Sampling and Methods
One of the more interesting and challenging pieces of a participant observation project is that many of the research questions and methods employed develop over the course of the project itself. If you go in with a very rigid plan about what you plan to do, chances are you may be frustrated by unexpected developments, or may wish that you had more freedom to explore new questions that have emerged.
With that in mind, one of the best ways to get started on a participant observation project is to find a field site that you find interesting or important for the work that you do. A field site can be any number of things – an actual place (like a park), an organization (like in an office or in a school), a group of friends or family, or even an online group (like a message board or online community). Your field site can also be situated in multiple places – if you are doing participant observation with a community-based organization, for instance, you might spend time at an office in addition to out in the community. Of course, if you are planning to conduct a participant observation project, you should receive full consent from those involved – you should let them know who you are, what you are doing, and why. Sometimes this can be accomplished in an informal conversation, but other times it might require a more formal document like a memorandum of understanding.
Get Participatory! Participant observation is one of the best methods to integrate participatory research methods. You might think of this project as a partnership and seek out collaborations with those under study throughout the process. What do people in your field site see as interesting or important research questions? Can they also take fieldnotes of their experiences as a way to give greater richness to your data? The possibilities for participation in this domain are endless!
Once you have your field site in place, the work can begin. Participant observation involves a good deal of time and effort – some of that time is spent out in the field with your research partners, but much of it is spent taking and analyzing notes about your experiences. Unlike some other research methods, where there is a clear distinction between data collection and data analysis, in most participant observation projects, you should be analyzing your data throughout the process. We'll dig deeper into that analysis later on.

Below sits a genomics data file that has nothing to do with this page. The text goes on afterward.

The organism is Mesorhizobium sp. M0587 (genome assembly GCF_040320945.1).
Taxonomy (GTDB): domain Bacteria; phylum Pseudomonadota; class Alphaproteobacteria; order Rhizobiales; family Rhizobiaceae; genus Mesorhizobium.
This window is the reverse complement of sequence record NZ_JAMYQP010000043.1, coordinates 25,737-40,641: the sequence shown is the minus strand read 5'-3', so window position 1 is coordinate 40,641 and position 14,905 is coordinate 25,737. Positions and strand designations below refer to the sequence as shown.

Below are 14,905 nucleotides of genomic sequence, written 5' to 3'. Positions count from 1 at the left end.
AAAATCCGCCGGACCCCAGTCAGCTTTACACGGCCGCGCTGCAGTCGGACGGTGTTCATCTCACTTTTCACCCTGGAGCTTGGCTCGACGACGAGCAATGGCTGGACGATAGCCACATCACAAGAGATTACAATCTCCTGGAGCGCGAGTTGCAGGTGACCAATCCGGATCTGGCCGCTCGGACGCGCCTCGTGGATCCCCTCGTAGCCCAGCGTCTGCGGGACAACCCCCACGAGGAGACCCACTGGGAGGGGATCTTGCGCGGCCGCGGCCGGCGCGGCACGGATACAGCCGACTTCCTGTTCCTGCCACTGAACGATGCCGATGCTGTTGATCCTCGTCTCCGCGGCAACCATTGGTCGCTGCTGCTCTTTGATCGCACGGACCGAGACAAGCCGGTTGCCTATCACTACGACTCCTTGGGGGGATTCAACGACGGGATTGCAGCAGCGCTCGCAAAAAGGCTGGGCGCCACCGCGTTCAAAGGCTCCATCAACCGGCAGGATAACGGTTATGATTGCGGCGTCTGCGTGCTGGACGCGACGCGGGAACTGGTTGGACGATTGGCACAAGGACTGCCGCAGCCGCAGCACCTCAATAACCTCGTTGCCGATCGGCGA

You should enter the field with some basic but broad research questions. Let's return to the example of the Metamorphosis Project researcher doing work with urban farmers. At first, his main research question asked, why does this organization see urban farming as a key to social change and community development, and how do they go about pursuing those goals in this context? This was a fairly descriptive question that allowed him to initially observe and participate with some key questions in his head.
So what does participant observation actually entail? First, you have to show up! Take part in the activities of the group with whom you are working, look for opportunities to find out how they spend their time and why they spend their time the way that they do. Feel free to ask questions, but don't think of your participant observation as an interview – try your best to be a part of the group and to learn from the inside exactly what is going on.
As you begin to spend more time in the field, you should be developing and refining your key research questions. In the example of the Metamorphosis Project researcher, what started out as a question about why and how the urban farmers do the work that they do, developed into a question that asked, what are the challenges faced by organizations who do social change work in a multilingual and multicultural community, and how are these challenges dealt with? This research question emerged as the researcher continually noticed that issues of multiculturalism were key to the work and philosophy of the organization, and that this also presented some challenges and difficulties that the organization was often engaged with. It was similar to his initial question, but was more specific to the experiences of his early work in the field.
As you continue your work and your research question becomes more clear, you should seek out specific opportunities to participate and observe in instances that focus on those issues. In our example, the researcher was present in moments when the organization ran events or conducted work that brought people of different cultures into a common space. This allowed him to observe how these interactions went, as well as to participate in a way that gave him an insider's account of these interactions.